The teachers who showed on the State Capitol steps were looking for seats in the Statehouse chamber.  We were looking for our chance for our voices to be heard.  Yet, surprisingly enough, the seats for the chamber were already full.  We all found that interesting, as the front door to the Capitol, the only door in which people are allowed to enter, was not open yet.   Needless to say, this was not well received by the crowd.  Finally, we were told that there would be seats for us in the overflow rooms in the bottom of the Capitol building.  I signed my card in opposition to both House Bill 974 and House Bill 976.  I checked the box that signified I was interested in speaking in front of the committee.  Then we sat through hours and hours and hours of testimony.  I was constantly editing my speech as I heard the utter nonsense that was being shared from the various speakers.  My adrenaline was at an all time high and I was anxiously awaiting my time to share.  Unfortunately, many people, including myself, were not able to get our chance.  However, I was impressed to hear my fellow educators share their opposition to the bills.

Outside the statehouse, my fellow teachers listened to a slew of speakers.  Many of them were informed, professional, and well-spoken.  It was no surprise that the only interview I saw play on all three local television stations was the one whack job who decided to use profanity in her speech and was unable to correctly pronounce the word, “tenure.”  We left the Capitol feeling dejected, unappreciated, worried for our students, and proud to have been part of standing up for what we believe.  Finally, I think I can sum up my feeling about this whole situation with a reference to a lobbyist who spoke on behalf of the bills.  She said she was frustrated with the state of our education system.  She was frustrated that we were, supposedly, sending out a work force that was sub par.  All I could think was, “You want to know what frustrated is?”  The very definition of frustrated is being an educator in a state that values revenue over the well being of their students!

 Today’s guest contributor wishes to remain anonymous, but would describe herself as a fourth grade teacher in a high-performing Louisiana elementary school.

  • kim

    How long do these kids have to wait for the schools to improve? Do we just give up on anyone that is already in middle school and concentrate only on the younger ones? We have been talking about reforming the public schools for decades and it isn’t happening. Every child in this country deserves a good education.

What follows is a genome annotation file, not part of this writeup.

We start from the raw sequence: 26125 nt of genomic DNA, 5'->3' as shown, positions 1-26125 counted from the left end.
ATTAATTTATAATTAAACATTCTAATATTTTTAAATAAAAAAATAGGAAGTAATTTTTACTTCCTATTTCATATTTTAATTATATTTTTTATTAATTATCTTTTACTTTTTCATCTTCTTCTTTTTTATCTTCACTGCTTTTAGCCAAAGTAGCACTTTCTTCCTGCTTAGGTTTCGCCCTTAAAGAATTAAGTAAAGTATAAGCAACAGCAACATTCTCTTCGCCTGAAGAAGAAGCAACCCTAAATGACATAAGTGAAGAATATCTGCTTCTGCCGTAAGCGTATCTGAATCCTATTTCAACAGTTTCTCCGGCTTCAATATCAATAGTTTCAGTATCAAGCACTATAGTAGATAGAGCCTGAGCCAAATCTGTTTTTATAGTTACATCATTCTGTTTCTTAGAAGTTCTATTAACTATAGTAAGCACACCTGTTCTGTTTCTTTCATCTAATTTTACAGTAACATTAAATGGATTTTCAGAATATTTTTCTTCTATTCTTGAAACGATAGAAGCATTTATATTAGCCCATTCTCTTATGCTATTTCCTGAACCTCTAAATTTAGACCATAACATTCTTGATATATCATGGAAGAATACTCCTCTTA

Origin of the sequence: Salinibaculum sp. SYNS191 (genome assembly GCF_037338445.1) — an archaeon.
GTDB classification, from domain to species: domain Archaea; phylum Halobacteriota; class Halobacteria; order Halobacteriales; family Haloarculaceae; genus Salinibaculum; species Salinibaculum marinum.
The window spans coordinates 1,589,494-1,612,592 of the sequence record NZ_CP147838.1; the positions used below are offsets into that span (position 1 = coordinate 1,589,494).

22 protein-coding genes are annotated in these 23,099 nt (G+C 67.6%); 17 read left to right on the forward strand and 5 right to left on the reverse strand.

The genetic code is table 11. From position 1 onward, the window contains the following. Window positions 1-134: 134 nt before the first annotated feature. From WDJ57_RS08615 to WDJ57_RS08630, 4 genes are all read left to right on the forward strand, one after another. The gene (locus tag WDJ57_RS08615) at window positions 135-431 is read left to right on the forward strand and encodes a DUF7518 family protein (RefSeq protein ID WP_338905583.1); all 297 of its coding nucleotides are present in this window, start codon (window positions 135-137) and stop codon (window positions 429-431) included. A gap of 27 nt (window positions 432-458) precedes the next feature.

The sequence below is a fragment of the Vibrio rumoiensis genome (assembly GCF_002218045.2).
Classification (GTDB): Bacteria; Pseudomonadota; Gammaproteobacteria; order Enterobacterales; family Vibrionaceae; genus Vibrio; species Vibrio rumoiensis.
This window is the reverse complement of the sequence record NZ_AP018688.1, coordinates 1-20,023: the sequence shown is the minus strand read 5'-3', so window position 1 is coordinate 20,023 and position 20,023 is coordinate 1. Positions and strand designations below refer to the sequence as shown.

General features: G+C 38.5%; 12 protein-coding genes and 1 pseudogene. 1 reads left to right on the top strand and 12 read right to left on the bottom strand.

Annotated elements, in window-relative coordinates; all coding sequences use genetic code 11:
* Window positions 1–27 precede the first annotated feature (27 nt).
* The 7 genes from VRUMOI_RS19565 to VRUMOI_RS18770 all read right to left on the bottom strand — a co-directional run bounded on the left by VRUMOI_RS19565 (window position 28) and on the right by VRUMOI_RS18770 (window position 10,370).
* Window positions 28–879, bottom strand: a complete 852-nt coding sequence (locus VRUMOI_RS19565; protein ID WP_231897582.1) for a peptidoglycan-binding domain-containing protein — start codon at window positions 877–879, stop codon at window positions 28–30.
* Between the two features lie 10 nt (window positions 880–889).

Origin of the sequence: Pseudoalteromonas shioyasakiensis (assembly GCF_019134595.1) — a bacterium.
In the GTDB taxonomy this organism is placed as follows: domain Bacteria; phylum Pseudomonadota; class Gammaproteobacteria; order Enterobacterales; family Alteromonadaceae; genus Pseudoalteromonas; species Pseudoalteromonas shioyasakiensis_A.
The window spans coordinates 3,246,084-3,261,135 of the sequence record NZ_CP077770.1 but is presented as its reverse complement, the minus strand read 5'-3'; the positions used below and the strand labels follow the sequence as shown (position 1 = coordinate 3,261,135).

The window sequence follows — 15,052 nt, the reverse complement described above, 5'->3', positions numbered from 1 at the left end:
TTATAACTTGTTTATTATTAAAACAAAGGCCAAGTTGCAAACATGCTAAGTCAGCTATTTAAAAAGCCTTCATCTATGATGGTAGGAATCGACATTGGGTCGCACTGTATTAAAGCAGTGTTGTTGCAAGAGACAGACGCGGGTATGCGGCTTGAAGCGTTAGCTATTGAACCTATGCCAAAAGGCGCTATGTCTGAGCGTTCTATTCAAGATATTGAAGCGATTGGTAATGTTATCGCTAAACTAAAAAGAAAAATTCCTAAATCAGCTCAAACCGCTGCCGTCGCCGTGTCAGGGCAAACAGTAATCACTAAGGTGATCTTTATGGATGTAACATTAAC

There are some things about these bills that need improvement. They need additional requirements to ensure that the schools who are not giving an improved education can no longer take tax payer money unless they improve.

    There are plenty of good teachers and good public schools. But sadly, many of our children are falling further and further behind. We will not be able to compete on the world stage if our schools don’t improve soon.

    Competition is a good thing for public schools, not something that will destroy it. If the public school is good, parents will still opt for that choice. I know someone that homeschools one and sends the other to public school. The girl is flourishing in public schools, but the other child was not. He has happier being taught at home.

    Choice isn’t about destroying the public school system, it is about giving the best possible education to your child. Vouchers aren’t the only answer, but they are part of solution. The public school system in many ways are not student centered. When they are stopped from firing poor teachers because of tenure, it doesn’t just hurt the 30 kids in his/her class. It then hurts the 29 others the following year who have to sit around while the teacher tries to get that student up to speed. Multiply that by 29 again and there you have many students who are being affected by a poor teacher; even they never stepped foot inside that classroom. It snowballs.

    In DC the public schools made some improvements and some parents who qualified for the vouchers kept their children in the public school once the improvements they were looking for were made. Not every parent will choose a charter or private school. But for those who are stuck in a failing school it is unforgivable that we are forcing their child to suffer through a sub-par education. Sadly many of these schools are in poor, urban, mostly minority neighborhoods who cannot afford any other option without help. Just because they are poor doesn’t mean that they shouldn’t get a good education as well. We spend more money than almost any other industrialized nation on earth on our school system, it is time that we get a return in that investment.